Mark Sanchez spoke for more than 20 minutes about the New York Jets’ crowded quarterback situation, saying all the right things throughout.
Yes, he believes he’ll be the starter, and, yes, he looks forward to the competition.
Then came the question everyone really wanted to know: Hey, Mark, what’s up with that headband?
”It’s my inner-soccer player,” said a smiling Sanchez, his hair slicked and held back by a thin green band. ”My hair’s getting long. I’m going to donate it at some point, if I can last. We’ll see.”
There’s already a spoof Twitter account dedicated to the headband, and it received plenty of attention during the team’s first locker room availability since last season. But while everyone appeared to be in good spirits, Thursday marked the first of what will likely be many conversations about who the Jets’ starting quarterback will be.
Tim Tebow was cut on Monday, but the situation is far from settled. New general manager John Idzik said Sanchez, David Garrard, Greg McElroy, Matt Simms and second-round draft pick Geno Smith are all candidates to be the starter.
”No doubt,” Sanchez said when asked if he expects to be the No. 1 guy this season. ”Sure. Of course.”
Sanchez’s future with the team became extremely uncertain when the Jets drafted Smith, the playmaking former West Virginia star, last week. Many fans and media assumed the move signaled the arrival of the future franchise quarterback for the Jets, with a chance that could happen as soon as this season.
Sanchez is coming off a miserable season in which he threw 18 interceptions, was benched for the first time in his career and had perhaps the most embarrassing NFL play in recent memory when he fumbled after running into the backside of former Jets guard Brandon Moore in a game on national TV.
But that was then and, of course, Sanchez has already put that all in the past. With new coordinator Marty Mornhinweg running a West Coast-style offense that might suit him better, Sanchez is fully motivated to get himself and the team back on track.
”Hopefully winning a bunch of games, that’s really all I’m worried about,” Sanchez said. ”Whether it’s a make-or-break thing? I feel that way every year. It should feel that way if you care about it. It’s an exciting time.”
Center Nick Mangold couldn’t put his finger on it, but thinks there’s ”something different” in the way Sanchez is carrying himself this offseason.
”There’s a little fire going, and that’s good,” Sanchez said. ”I think it’s good for everybody.”
Mornhinweg spoke to Sanchez before and after the Jets drafted Smith, just to check in with him. There were rumors that the Jets might be looking into trying to part ways now with Sanchez, who is owed a guaranteed $8.25 million this season. Meanwhile, Idzik and coach Rex Ryan haven’t spoken to Sanchez specifically about his status, and that’s OK with him.
”They don’t owe me that,” Sanchez said. ”It’s up to them if they’d like to. I’m free. I’m here.”
And, Tebow isn’t — he’s now a free agent after clearing waivers — and Sanchez believes that might help eliminate some of the distractions that marked most of last season. Sanchez said neither he nor Tebow were in the ideal situation, especially since they’re at a position in which only one can be a starter.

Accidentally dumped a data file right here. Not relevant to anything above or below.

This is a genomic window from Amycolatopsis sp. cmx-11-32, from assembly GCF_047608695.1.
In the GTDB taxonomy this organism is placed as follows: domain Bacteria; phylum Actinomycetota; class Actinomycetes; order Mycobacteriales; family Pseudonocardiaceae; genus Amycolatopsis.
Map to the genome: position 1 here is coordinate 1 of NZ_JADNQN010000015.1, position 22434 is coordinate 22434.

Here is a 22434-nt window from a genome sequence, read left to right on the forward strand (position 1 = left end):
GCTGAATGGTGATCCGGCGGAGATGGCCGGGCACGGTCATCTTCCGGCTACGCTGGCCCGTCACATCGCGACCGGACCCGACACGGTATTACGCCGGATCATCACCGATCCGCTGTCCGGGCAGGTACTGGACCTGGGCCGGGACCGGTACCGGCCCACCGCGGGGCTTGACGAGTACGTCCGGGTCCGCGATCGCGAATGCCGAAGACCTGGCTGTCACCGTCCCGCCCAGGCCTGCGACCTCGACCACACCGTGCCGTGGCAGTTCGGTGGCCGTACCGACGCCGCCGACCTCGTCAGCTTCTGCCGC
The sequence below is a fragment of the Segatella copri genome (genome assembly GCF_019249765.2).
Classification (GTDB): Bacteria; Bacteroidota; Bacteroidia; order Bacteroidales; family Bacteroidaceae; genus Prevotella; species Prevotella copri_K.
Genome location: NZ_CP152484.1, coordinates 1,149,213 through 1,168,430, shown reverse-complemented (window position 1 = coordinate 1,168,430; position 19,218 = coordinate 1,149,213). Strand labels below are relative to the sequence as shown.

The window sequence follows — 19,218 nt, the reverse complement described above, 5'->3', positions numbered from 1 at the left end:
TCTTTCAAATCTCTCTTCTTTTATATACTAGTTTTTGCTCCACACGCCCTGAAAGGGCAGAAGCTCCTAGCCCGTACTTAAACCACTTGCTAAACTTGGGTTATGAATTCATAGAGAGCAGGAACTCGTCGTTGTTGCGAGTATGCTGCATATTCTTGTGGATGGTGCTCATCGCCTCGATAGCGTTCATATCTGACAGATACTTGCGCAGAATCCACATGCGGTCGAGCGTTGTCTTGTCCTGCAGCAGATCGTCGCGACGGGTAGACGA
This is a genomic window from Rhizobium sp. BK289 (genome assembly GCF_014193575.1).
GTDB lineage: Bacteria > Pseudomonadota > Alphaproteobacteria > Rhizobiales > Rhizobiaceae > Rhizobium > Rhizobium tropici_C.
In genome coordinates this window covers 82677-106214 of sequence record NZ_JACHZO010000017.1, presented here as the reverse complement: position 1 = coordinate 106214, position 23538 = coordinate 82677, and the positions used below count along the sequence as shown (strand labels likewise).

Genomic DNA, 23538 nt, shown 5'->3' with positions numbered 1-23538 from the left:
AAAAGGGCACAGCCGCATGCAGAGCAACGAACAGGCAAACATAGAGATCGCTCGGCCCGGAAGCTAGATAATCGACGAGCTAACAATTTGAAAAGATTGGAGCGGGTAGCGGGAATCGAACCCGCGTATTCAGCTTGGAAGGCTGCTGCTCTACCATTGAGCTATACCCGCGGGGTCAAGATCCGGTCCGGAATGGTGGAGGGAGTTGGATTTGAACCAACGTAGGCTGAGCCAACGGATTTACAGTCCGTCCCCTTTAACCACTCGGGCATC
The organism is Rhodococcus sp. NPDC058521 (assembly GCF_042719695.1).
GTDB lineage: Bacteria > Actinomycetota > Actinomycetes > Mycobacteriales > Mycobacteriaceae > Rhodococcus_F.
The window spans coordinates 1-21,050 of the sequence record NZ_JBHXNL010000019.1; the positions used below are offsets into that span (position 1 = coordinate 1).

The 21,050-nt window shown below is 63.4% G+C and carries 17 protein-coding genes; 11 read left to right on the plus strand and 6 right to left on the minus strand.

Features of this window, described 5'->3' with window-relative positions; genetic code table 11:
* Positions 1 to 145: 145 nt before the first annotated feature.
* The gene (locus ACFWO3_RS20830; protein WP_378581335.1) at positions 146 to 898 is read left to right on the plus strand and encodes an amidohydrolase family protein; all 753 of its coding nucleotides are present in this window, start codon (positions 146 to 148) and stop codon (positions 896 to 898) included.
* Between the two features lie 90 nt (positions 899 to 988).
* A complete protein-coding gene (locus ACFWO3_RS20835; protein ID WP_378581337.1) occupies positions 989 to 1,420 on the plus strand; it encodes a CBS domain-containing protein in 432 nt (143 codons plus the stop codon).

”We both competed our best, tried to be the best of friends we could,” he said. ”Honestly, under different circumstances we would be really good friends. It’s just hard when you’re competing like that. There’s just a professionalism about it that you don’t get too close to guys like that. You’re just professional and you’re cool. If the guy’s got a flat tire on the side of the road, I’m going to stop. I’m not going to just blow by him. But at the same time, I’m not sending him gifts on his birthday.”
Sanchez insisted no hard feelings exist between the two, and added that he will be there for Smith when he joins the team. Rookies don’t report to the facility until next week.
”If he’s got a question, of course I’m not going to be a jerk,” Sanchez said. ”I’ve heard plenty of stories about guys like that. They come ask you a read on a thing and they say, `Hey, go look at your book.”’
Garrard, signed as a free agent, is the veteran of the bunch at 35 years old, but hasn’t played a regular-season snap since 2010 because of injuries. He was in line to win the Miami Dolphins’ job ahead of Matt Moore and rookie Ryan Tannehill last year, but hurt a knee and ended up sitting out the entire season after he was released.
So, quarterback competitions are nothing new for Garrard.
”I’ve been a No. 1 quarterback before,” he said. ”As long as I’m healthy, as long as I’m able to continue to work with the team and don’t have setbacks with my knee or my back or anything like that, then I know that I have the ability to.”
He added that he isn’t with the Jets to simply collect a paycheck, and doesn’t believe that Sanchez’s salary or Smith’s high profile will play a role in who ends up being the starter in Week 1 against Tampa Bay.
”It shouldn’t be any politics,” Garrard said. ”It should be the best guy playing. With that, if I’m going at it and I’m giving you my all and I’m healthy and you beat me at it, then that’s great for the team.”